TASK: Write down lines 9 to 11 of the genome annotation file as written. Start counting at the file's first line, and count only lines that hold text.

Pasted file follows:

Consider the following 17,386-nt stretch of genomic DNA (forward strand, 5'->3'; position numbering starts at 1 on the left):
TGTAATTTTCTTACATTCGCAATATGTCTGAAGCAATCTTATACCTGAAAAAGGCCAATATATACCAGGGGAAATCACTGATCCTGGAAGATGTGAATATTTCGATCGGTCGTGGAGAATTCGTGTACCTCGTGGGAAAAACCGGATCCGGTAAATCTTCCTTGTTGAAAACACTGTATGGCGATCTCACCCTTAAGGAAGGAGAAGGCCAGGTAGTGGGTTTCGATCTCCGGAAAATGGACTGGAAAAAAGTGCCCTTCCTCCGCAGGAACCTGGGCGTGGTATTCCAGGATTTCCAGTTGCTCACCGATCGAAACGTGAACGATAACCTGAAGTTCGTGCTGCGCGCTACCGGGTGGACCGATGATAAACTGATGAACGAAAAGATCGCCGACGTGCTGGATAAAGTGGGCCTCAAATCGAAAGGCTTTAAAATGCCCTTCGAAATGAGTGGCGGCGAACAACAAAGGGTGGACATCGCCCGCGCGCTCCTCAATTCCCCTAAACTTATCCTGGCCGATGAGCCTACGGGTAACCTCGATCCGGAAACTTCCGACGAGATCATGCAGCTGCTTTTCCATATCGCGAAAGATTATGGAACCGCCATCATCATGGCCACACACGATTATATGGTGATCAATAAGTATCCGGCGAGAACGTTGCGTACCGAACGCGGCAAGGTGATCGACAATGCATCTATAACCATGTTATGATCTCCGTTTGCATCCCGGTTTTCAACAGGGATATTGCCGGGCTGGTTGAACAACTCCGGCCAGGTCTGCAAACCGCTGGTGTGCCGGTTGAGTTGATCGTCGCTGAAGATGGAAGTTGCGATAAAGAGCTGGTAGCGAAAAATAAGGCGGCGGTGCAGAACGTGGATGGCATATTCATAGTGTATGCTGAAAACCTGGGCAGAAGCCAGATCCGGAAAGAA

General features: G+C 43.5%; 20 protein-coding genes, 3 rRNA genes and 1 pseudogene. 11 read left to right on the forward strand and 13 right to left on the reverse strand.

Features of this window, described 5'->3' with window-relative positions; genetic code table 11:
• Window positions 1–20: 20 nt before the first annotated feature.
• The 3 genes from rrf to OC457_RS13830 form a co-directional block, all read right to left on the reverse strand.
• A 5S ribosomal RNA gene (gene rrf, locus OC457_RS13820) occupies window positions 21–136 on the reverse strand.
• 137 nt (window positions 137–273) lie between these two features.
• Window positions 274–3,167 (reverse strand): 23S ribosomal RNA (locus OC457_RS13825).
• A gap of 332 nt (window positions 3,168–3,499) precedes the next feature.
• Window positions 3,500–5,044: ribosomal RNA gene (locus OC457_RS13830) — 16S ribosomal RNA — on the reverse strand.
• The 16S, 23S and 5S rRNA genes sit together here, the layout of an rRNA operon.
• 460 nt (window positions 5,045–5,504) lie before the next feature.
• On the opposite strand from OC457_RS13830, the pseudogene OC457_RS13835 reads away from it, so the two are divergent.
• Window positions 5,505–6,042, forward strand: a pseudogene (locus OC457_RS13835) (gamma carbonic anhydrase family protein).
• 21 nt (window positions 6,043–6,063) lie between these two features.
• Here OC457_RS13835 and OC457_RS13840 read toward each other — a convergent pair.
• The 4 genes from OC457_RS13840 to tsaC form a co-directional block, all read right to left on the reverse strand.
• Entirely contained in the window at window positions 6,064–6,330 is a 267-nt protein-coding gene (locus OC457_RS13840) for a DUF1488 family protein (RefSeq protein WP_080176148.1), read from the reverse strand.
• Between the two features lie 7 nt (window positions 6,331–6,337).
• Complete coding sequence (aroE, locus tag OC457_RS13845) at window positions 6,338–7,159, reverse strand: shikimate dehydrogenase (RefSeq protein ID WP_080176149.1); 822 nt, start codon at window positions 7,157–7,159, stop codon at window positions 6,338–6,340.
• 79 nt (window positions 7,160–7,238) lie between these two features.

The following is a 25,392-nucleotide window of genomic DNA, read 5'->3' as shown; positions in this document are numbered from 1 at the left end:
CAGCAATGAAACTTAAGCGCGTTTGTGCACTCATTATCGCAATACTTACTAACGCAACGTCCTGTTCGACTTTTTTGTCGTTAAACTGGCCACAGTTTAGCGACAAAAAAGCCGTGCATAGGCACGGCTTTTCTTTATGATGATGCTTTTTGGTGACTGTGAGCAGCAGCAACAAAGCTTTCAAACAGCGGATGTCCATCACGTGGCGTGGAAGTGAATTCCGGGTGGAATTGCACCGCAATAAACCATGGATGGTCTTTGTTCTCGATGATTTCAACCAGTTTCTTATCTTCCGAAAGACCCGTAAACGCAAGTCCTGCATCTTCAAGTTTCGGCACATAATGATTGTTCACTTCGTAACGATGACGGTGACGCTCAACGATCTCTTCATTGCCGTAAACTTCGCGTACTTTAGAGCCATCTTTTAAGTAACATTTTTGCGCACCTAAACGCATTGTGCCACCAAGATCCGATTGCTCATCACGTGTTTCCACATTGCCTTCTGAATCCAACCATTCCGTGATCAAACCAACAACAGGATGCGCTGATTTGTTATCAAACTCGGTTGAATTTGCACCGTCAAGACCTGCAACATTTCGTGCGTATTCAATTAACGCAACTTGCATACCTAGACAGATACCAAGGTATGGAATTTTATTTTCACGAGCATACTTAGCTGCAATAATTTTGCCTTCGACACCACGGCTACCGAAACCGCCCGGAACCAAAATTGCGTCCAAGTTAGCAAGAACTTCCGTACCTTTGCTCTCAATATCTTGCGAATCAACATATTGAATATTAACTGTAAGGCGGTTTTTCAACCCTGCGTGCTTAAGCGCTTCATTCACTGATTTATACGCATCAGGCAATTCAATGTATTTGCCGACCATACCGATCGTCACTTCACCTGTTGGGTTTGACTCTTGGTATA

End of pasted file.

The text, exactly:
• Window positions 274–3,167 (reverse strand): 23S ribosomal RNA (locus OC457_RS13825).
• A gap of 332 nt (window positions 3,168–3,499) precedes the next feature.
• Window positions 3,500–5,044: ribosomal RNA gene (locus OC457_RS13830) — 16S ribosomal RNA — on the reverse strand.